Help me decide…!

I’m gonna do it. Normally I am a small project person, but after all of this fleece processing, I feel the urge to knit a sweater with handspun, handprocessed, local yarn. Something cozy, Saturday wear, not overly complicated, and in aran weight.

This is the yarn I am talking about:


It’s from one of my recent fleece purchases…It’s lofty, has spring to it, and will make a great sweater. I have knit sweaters before…but I have not spun the yarn for a whole sweater yet, so this is a long term commitment! I don’t want it to find a home in WIPland….

Any pattern recommendations? Who’s gone from fleece to sweater before? I’m gonna need some encouragement!

PS. What do you think of my new design for the SeattleSpinner logo??? My friend designed it based on the idea that’s been lodged in my brain for a while and I think she nailed it!!

18 thoughts on “Help me decide…!

  1. Look at that yarn, all shiny and fluffy!

    I’ve done fleece to sweater twice and am in the process of a third. When I say in the process, I mean I am at the point of spinning, so it will be awhile. I suggest something fairly simple in order to accent the beauty of handspun. My first was a complicated cabled jacket, my second was the featherweight cardigan. It is the featherweight that I actually wear. All The Time. I am considering the Antler Cardigan for my next, as I think the simple yoke will really look nice with handspun.

  2. I’m too new to this to have an opinion. I’m just saying ‘Wow! Lovely!’ I started spinning in March, though I’ve been crocheting forever (at a very basic level.)

  3. I think it’s a goal every spinner should tackle at some point. Either that or a shawl.

    Is it ok part of me wants to encourage you for my own enjoyment of watching you do it?

      • I promise to help. What approach do you think you’ll take for your spinning? Spin all the singles first and then ply? Or spin and knit as you go? I’ve heard good arguments for both approaches.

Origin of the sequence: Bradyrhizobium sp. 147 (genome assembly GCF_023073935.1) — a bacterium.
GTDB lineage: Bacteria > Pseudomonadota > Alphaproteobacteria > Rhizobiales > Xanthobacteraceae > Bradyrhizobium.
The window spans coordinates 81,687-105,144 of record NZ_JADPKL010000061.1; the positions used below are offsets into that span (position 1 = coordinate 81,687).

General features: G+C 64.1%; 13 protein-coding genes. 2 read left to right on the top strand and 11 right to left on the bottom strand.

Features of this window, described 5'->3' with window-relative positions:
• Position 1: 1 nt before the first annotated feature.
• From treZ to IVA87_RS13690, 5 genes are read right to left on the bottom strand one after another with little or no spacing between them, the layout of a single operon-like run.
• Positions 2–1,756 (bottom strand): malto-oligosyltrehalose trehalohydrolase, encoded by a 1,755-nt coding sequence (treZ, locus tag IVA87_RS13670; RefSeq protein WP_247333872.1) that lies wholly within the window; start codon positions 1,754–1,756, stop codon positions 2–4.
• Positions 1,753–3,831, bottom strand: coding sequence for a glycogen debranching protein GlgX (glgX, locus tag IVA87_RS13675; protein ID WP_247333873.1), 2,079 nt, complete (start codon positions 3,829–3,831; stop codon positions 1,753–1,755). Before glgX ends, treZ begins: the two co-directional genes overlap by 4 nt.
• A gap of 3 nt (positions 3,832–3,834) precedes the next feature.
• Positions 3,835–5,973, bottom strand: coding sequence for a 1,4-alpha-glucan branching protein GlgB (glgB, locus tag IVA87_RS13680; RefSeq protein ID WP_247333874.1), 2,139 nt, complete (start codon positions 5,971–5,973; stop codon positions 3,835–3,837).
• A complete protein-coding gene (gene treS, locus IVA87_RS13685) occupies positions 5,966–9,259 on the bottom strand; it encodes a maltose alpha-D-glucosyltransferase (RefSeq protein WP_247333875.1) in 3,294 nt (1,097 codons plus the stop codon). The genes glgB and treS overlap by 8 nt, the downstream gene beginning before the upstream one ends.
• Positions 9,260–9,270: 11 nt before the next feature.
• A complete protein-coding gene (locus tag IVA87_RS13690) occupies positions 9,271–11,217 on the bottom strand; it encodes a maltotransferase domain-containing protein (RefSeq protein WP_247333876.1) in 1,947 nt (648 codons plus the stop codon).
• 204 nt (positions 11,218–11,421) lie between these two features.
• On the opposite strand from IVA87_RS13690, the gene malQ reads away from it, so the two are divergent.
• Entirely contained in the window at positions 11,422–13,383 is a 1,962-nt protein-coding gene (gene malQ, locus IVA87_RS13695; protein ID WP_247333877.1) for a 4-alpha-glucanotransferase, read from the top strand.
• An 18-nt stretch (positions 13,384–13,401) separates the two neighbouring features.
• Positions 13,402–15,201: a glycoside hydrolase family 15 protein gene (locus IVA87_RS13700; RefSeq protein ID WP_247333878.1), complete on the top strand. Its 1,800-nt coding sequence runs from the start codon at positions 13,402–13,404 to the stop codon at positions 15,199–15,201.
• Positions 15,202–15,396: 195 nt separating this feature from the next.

• I think I will have to spin and knit as I go to stay focused. Plus, I can spin at night and knit during my commute!

      • Perfect. So we can watch both parts of the process!

        If you decide to ask for help in picking a pattern to go with your wool I think it would be fun to have a vote/poll.

  4. My two cents? Do it!
    The most important thing about spinning for a sweater is consistent yarn. Spin a sample, wash it and knit a swatch — make sure to save some of the sample plied yarn and the singles. Wash the swatch and then see if you like the fabric. Repeat if you don’t like it.

    If you do, keep the samples handy and consult as you spin.

    I also recommend Ann Budd’s books for knitting with handspun as you don’t have to worry about getting a specific gauge. You pick a design and then the gauge and she does the rest for you.

      • I learned so much from Amy King’s book Spin Control. She advocates sampling and swatching and gives great instructions on how to do it effectively. As a seat-of-your-pants spinner, it was an adjustment for me. But the results are worth it. I love knitting with my handspun and have just started weaving with it too.

  5. Love the logo! Go for the sweater! The key with me sticking with a project is to make sure I am in love with the pattern. I understand wanting to go with a simple pattern – just make sure that you LOVE simple. It’s a lot of work and if you need to go with a pattern with a little more to it to ensure your devotion – what’s a little more work? Ya know? I will definitely cheer you on! I’m new to spinning but have knit 3 sweaters so far. Can’t wait to see what pattern you pick and that book Susan mentioned sounds cool. Good luck!

    • Thanks so much…great tips! I’m excited to take this on, but I think you have a great point…too simple will not keep my attention as well. Off to search patterns!!

  6. Love the logo. Will be interested in what pattern you use and the progress of your project. Knitting a sweater with my own hand spun is on my bucket list for someday.

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